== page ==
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A big week for central banks

Weekly investor research

03 November 2014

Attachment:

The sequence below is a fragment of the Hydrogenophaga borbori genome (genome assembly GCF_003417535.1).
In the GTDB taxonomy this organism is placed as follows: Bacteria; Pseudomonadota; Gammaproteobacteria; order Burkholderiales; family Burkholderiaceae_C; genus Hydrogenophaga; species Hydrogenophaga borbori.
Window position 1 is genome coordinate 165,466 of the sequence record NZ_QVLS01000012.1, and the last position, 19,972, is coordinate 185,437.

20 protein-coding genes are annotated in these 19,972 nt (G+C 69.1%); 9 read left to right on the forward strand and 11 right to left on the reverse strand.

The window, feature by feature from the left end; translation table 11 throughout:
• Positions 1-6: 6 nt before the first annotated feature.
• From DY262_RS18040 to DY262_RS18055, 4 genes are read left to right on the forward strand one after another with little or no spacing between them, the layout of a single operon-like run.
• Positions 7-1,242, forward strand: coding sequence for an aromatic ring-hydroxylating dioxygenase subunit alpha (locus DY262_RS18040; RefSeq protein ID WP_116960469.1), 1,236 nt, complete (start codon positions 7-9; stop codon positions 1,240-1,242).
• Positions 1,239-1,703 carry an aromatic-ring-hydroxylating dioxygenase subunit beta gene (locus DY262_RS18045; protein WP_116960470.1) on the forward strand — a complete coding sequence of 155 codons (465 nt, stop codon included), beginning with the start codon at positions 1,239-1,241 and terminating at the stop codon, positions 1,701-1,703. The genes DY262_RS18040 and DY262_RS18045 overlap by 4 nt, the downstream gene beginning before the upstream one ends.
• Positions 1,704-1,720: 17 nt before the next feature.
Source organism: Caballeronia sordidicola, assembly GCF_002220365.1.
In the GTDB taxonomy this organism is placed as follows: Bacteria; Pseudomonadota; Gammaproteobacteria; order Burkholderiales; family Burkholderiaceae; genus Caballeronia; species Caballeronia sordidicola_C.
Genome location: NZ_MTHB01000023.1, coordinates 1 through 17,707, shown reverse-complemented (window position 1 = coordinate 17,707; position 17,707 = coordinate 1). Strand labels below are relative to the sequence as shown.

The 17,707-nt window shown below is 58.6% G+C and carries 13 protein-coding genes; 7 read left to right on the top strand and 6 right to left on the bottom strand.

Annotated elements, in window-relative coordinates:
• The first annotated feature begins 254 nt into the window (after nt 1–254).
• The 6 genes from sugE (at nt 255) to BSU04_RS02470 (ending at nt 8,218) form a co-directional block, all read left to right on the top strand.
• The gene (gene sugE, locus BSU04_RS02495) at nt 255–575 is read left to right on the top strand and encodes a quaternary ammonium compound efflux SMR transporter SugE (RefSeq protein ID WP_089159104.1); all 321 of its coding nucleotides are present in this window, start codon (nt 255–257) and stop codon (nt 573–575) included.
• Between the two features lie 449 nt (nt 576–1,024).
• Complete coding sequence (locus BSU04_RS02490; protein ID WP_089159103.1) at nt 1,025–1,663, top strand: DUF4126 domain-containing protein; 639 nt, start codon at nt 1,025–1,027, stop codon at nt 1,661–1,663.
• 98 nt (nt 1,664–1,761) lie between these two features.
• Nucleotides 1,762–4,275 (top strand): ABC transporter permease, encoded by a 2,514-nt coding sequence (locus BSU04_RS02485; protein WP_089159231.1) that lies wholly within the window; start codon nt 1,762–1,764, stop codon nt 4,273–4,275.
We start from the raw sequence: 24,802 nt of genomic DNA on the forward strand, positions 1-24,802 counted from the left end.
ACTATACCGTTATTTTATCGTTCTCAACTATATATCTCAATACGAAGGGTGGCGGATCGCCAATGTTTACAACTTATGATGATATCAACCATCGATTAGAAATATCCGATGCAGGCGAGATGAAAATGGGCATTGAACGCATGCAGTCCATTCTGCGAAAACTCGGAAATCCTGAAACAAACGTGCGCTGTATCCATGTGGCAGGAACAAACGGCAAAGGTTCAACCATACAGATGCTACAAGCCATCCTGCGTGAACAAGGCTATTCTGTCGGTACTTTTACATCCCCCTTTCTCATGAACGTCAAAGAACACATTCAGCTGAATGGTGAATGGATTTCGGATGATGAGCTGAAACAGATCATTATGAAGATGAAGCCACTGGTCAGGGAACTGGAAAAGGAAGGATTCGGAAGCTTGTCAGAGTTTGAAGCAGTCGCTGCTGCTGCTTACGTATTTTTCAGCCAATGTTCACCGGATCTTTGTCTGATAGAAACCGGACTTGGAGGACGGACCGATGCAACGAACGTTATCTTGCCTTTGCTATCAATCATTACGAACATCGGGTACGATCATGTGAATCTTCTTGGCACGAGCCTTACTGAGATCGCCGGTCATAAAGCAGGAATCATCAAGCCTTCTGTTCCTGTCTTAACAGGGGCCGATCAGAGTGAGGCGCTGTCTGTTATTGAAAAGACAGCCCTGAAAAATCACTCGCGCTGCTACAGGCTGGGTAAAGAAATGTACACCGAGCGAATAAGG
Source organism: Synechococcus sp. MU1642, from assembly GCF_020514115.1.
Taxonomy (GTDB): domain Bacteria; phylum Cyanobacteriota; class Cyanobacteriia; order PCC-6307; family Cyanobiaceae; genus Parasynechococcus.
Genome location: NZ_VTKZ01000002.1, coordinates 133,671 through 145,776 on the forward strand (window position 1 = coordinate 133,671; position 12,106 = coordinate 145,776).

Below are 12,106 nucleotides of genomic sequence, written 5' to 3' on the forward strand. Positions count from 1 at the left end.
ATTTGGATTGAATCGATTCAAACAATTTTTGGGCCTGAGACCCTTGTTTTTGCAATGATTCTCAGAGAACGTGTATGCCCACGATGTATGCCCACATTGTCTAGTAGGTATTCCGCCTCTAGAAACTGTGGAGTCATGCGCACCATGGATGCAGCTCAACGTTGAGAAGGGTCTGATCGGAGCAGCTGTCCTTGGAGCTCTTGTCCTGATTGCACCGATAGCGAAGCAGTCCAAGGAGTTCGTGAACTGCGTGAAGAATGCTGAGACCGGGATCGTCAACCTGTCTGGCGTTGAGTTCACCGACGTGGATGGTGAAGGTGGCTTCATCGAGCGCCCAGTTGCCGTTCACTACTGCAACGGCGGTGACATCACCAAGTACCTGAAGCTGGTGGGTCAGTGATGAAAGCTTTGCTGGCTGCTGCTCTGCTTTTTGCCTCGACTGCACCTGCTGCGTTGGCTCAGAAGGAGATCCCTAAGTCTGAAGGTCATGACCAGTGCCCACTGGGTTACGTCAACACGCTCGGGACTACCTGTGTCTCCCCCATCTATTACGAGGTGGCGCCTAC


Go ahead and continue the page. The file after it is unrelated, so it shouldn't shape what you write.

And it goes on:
This was a big week for central banks. Brazil surprised the markets by hiking rates 25bps despite serious economic weakness and Russia jacked up rates by 150bps in a bid to keep inflation under control amidst continuing RUB weakness as attention now shifts to currency intervention measures. Both Brazil and Russia are dealing with self-inflicted problems. The Fed ended QE, which means that the Fed is no longer pro-actively easing policy, though tightening is not on the cards anytime soon. But the biggest event of the week was Bank of Japan’s big QE bazooka, which fired in dramatic fashion in one of the most obvious manifestations to date that what developed market governments cannot fix by reform they aim to fix by devaluing their currencies and inflating away their debt. As for the rest of Emerging Markets (EM), they are largely passive observers of the printing frenzies orchestrated by the central banks in developed economies. The first order impact of easier monetary policies in Japan ought to be positive for asset prices, but markets are obsessed with zero-sum trades in the currency space. Thus expectations of ECB QE and Japan’s latest monetary splurge could well set in motion another temporary surge in the USD versus both EUR and JPY that ultimately could also leave EM FX in its wake. Less myopic investors should look to such a development with relish for the opportunity it provides to protect the purchasing power of capital at more attractive entry points by adding to positions in EM local markets.

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